Bragging About Your Crypto Assets On Social Media Could Put You In Serious Trouble – Mark Risher

Bragging About Your Crypto Assets On Social Media Could Put You In Serious Trouble - Mark Risher

Mark Risher, who’s the Director of Product Management, Google Identity, Account Security, and Spam & Abuse at Google Inc. recently voiced his opinion about not showing off cryptocurrency investments on social media as this could attract scammers having interest in such individuals.
This he concludes could put such persons at risk of being scammed as they could easily get all the information they need to perpetuate their evil deeds via information posted by the victim.

Continuous Growth In Crypto Hacks And Scams

Cryptocurrency hacks and scams trend have become frequent due to the affluence that trails the cryptocurrency industry. In 2018 alone, it has been reported that a total of $1.1 billion worth of cryptocurrencies have been carted away as a result of hacks on cryptocurrency exchanges and some other means.
The activities of these dubious cyber attackers have been taking different trends, as they develop new techniques and means to outsmart the community every time.
Recently, it was noted that hackers and scammers connived with moles in telecommunication companies to swap number and obtain necessary information to hack cryptocurrency wallets.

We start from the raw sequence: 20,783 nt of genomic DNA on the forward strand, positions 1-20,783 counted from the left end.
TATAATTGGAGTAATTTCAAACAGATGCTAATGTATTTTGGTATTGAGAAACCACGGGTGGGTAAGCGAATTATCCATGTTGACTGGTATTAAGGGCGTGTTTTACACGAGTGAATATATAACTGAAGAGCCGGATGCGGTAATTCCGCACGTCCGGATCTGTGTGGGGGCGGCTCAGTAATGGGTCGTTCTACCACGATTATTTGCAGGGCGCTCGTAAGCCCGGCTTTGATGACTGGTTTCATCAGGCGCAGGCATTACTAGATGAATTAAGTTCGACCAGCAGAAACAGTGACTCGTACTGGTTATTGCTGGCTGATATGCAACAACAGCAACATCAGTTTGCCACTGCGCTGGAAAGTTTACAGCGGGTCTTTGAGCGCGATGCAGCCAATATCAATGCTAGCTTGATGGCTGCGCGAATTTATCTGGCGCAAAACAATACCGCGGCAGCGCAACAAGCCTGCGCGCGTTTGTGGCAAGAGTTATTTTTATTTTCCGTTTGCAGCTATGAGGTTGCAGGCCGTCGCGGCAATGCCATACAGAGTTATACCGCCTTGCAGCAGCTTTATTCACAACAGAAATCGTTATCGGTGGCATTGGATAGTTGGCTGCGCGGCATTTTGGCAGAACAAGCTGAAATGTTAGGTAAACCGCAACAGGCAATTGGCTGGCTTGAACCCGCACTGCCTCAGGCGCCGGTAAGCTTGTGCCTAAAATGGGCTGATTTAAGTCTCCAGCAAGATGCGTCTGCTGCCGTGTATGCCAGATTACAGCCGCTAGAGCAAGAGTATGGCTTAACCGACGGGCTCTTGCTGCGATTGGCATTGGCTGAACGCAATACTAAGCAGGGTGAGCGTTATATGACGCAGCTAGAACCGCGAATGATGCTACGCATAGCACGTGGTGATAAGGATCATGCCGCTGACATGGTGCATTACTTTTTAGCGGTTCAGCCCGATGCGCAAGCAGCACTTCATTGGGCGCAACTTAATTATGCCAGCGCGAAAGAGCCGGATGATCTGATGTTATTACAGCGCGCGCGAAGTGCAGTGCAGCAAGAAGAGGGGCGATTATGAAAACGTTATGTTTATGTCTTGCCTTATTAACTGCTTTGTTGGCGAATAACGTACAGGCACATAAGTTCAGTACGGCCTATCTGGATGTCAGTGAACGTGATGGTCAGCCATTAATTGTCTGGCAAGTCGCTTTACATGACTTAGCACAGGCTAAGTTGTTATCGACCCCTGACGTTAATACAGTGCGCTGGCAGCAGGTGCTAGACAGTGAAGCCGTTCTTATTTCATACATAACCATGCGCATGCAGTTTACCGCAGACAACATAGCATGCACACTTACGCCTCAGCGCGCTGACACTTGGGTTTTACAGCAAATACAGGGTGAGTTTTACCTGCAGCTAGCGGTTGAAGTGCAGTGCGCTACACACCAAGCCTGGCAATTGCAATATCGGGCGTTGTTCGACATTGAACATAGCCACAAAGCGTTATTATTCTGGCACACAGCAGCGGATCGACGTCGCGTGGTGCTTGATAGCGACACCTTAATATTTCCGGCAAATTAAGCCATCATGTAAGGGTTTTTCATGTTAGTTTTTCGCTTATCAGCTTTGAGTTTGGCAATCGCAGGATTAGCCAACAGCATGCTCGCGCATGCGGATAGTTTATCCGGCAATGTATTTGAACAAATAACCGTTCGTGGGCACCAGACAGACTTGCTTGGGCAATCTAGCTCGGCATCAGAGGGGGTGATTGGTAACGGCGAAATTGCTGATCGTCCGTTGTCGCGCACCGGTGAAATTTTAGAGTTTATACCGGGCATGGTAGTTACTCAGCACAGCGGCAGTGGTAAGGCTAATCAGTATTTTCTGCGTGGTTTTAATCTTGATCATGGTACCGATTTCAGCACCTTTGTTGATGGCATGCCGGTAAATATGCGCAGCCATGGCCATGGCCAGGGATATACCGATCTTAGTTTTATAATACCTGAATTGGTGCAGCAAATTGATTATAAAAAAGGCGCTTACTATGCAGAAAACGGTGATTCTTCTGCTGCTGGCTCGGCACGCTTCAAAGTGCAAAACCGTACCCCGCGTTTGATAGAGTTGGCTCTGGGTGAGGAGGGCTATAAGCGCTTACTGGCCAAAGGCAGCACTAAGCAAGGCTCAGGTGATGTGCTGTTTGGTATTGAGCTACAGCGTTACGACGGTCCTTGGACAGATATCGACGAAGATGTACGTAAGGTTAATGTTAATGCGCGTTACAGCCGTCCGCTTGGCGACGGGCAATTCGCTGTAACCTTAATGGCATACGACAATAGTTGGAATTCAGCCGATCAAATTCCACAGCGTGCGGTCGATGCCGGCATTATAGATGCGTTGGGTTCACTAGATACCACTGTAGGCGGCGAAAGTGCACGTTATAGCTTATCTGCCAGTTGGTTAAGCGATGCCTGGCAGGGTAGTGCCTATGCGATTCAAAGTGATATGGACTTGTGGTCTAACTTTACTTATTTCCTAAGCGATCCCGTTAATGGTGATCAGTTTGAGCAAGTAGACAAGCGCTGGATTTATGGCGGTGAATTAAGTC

Notably, the hack and scam trend has made the institutional investors wary of adopting and investing in cryptocurrencies. This among others has been cited for the rejection of the Bitcoin ETF in recent times.

What Puts Cryptocurrency Owners At Risk

Because many of the victims that have been reported in the past were discovered to be very active persons on social media platforms and because of this, attempts on breaking into their emails are embarked upon and in most cases are successful.
Therefore he’s firmly against those who out of excitement can’t hold up their joys and have to throw media files which could put them or members of their families in serious trouble.
Boasting of cryptocurrency holdings he says is a common feature of some people wherever they found themselves. It could be in a discussion on a game or office or anywhere. Mark cited that it could just be a mistake of identity or guilty by association, as scammers could use someone of low value to target someone of high value which is their target.
Most importantly, everyone should know that scammers work on information obtained which can be spewed consciously or unconsciously by cryptocurrency owners at any time.
These show the need to be discreet with information shared on social media, in order not to be a prime target of hackers.

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